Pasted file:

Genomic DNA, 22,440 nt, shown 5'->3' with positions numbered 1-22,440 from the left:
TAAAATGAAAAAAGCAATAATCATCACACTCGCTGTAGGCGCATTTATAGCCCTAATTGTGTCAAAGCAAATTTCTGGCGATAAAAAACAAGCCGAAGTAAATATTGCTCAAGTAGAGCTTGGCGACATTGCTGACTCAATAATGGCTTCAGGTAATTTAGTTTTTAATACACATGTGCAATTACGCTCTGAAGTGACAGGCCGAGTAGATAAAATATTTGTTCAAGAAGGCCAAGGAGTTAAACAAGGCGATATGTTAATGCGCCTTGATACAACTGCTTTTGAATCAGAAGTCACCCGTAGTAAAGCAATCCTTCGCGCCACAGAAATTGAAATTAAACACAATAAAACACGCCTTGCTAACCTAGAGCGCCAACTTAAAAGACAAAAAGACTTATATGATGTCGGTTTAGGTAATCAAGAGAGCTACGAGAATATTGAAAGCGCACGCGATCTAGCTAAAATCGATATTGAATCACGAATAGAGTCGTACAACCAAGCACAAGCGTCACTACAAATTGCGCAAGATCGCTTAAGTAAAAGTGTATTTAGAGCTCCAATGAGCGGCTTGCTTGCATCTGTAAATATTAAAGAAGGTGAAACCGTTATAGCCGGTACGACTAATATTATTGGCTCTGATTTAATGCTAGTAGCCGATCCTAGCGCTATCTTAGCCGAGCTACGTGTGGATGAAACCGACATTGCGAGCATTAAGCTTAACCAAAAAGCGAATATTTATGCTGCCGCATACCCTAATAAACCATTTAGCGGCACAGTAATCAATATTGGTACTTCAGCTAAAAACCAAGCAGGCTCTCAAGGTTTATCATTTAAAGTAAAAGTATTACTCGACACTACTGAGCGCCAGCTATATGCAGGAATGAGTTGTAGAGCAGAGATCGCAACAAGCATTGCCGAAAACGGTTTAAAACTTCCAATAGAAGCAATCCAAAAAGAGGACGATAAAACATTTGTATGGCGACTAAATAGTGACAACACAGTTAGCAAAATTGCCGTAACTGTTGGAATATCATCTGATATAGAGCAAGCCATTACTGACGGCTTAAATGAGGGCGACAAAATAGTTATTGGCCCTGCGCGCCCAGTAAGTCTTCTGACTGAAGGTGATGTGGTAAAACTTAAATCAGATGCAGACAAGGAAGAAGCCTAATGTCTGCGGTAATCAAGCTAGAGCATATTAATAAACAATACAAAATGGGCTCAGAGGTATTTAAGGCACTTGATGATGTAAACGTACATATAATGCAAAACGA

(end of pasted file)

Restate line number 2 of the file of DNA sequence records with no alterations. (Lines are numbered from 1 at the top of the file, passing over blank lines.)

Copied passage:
TAAAATGAAAAAAGCAATAATCATCACACTCGCTGTAGGCGCATTTATAGCCCTAATTGTGTCAAAGCAAATTTCTGGCGATAAAAAACAAGCCGAAGTAAATATTGCTCAAGTAGAGCTTGGCGACATTGCTGACTCAATAATGGCTTCAGGTAATTTAGTTTTTAATACACATGTGCAATTACGCTCTGAAGTGACAGGCCGAGTAGATAAAATATTTGTTCAAGAAGGCCAAGGAGTTAAACAAGGCGATATGTTAATGCGCCTTGATACAACTGCTTTTGAATCAGAAGTCACCCGTAGTAAAGCAATCCTTCGCGCCACAGAAATTGAAATTAAACACAATAAAACACGCCTTGCTAACCTAGAGCGCCAACTTAAAAGACAAAAAGACTTATATGATGTCGGTTTAGGTAATCAAGAGAGCTACGAGAATATTGAAAGCGCACGCGATCTAGCTAAAATCGATATTGAATCACGAATAGAGTCGTACAACCAAGCACAAGCGTCACTACAAATTGCGCAAGATCGCTTAAGTAAAAGTGTATTTAGAGCTCCAATGAGCGGCTTGCTTGCATCTGTAAATATTAAAGAAGGTGAAACCGTTATAGCCGGTACGACTAATATTATTGGCTCTGATTTAATGCTAGTAGCCGATCCTAGCGCTATCTTAGCCGAGCTACGTGTGGATGAAACCGACATTGCGAGCATTAAGCTTAACCAAAAAGCGAATATTTATGCTGCCGCATACCCTAATAAACCATTTAGCGGCACAGTAATCAATATTGGTACTTCAGCTAAAAACCAAGCAGGCTCTCAAGGTTTATCATTTAAAGTAAAAGTATTACTCGACACTACTGAGCGCCAGCTATATGCAGGAATGAGTTGTAGAGCAGAGATCGCAACAAGCATTGCCGAAAACGGTTTAAAACTTCCAATAGAAGCAATCCAAAAAGAGGACGATAAAACATTTGTATGGCGACTAAATAGTGACAACACAGTTAGCAAAATTGCCGTAACTGTTGGAATATCATCTGATATAGAGCAAGCCATTACTGACGGCTTAAATGAGGGCGACAAAATAGTTATTGGCCCTGCGCGCCCAGTAAGTCTTCTGACTGAAGGTGATGTGGTAAAACTTAAATCAGATGCAGACAAGGAAGAAGCCTAATGTCTGCGGTAATCAAGCTAGAGCATATTAATAAACAATACAAAATGGGCTCAGAGGTATTTAAGGCACTTGATGATGTAAACGTACATATAATGCAAAACGA